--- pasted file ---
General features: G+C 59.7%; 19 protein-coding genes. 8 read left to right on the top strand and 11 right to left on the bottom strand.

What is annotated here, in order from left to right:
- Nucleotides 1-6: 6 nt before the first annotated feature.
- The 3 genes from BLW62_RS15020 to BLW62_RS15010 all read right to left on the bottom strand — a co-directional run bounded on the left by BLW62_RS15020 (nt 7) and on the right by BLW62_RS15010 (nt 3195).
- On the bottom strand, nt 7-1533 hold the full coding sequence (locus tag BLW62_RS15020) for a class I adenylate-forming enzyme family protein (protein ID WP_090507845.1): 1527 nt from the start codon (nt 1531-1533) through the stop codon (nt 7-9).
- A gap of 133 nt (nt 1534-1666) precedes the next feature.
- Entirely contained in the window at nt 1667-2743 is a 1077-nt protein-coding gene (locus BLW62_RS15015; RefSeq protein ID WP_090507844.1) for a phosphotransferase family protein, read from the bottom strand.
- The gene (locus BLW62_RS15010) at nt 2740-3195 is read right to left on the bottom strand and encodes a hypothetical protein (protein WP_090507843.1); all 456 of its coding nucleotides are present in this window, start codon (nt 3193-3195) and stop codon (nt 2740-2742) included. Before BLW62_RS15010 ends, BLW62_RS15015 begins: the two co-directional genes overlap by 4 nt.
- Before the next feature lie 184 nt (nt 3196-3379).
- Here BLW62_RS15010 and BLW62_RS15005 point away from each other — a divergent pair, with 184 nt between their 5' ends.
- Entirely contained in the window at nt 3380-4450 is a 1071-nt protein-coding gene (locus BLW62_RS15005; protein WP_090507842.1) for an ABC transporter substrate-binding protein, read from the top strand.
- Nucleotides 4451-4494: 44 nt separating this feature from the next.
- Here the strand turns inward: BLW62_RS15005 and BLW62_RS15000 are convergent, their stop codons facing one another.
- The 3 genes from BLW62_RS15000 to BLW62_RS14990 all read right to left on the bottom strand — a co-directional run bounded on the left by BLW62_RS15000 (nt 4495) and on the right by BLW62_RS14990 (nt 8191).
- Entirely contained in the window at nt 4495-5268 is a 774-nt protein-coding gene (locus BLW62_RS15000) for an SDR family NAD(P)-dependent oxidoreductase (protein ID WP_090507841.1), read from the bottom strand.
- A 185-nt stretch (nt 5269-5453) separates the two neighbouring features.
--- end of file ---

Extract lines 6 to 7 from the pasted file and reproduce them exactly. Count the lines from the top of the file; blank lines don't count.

- A gap of 133 nt (nt 1534-1666) precedes the next feature.
- Entirely contained in the window at nt 1667-2743 is a 1077-nt protein-coding gene (locus BLW62_RS15015; RefSeq protein ID WP_090507844.1) for a phosphotransferase family protein, read from the bottom strand.